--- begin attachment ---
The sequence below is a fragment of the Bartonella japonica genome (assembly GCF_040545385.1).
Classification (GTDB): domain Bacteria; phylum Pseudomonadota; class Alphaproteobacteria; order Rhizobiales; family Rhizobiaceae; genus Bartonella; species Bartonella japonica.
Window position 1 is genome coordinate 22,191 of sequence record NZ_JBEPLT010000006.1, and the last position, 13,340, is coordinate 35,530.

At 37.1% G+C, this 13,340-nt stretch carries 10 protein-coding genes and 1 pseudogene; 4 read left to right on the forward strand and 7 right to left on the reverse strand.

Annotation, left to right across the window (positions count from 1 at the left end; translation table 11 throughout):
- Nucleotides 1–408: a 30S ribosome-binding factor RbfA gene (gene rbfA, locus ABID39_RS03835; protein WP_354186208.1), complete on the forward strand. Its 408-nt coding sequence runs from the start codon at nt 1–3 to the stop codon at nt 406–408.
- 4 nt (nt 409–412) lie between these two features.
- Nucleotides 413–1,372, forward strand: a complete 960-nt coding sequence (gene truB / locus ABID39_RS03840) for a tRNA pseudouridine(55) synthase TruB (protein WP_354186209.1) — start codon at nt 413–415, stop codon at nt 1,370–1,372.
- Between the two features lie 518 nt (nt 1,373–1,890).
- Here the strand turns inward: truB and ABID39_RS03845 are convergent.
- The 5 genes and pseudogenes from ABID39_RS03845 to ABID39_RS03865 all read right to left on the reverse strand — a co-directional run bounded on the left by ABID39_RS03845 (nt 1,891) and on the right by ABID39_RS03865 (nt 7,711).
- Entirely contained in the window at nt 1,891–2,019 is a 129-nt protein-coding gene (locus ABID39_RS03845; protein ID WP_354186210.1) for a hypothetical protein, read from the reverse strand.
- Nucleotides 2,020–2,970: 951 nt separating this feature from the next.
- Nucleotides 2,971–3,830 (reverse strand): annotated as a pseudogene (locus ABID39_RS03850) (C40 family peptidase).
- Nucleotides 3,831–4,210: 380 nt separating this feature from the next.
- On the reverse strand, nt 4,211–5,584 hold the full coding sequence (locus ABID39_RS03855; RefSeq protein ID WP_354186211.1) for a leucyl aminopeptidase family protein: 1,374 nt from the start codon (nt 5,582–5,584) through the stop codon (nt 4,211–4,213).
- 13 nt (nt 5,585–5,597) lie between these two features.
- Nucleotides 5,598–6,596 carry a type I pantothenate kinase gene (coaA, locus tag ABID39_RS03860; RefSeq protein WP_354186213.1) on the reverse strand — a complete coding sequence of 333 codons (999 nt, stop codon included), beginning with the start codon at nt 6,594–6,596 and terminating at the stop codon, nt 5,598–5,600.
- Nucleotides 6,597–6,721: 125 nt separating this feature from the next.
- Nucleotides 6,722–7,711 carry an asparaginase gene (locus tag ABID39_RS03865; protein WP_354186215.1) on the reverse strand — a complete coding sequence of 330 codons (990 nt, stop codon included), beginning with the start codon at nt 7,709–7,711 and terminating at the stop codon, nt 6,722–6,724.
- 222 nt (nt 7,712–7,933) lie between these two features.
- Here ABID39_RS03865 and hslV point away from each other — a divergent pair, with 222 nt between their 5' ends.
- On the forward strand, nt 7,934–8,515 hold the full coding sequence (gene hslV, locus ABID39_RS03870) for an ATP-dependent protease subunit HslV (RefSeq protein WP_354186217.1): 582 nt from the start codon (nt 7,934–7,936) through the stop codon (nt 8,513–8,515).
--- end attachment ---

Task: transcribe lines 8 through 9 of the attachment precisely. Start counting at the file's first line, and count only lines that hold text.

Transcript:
- Nucleotides 413–1,372, forward strand: a complete 960-nt coding sequence (gene truB / locus ABID39_RS03840) for a tRNA pseudouridine(55) synthase TruB (protein WP_354186209.1) — start codon at nt 413–415, stop codon at nt 1,370–1,372.
- Between the two features lie 518 nt (nt 1,373–1,890).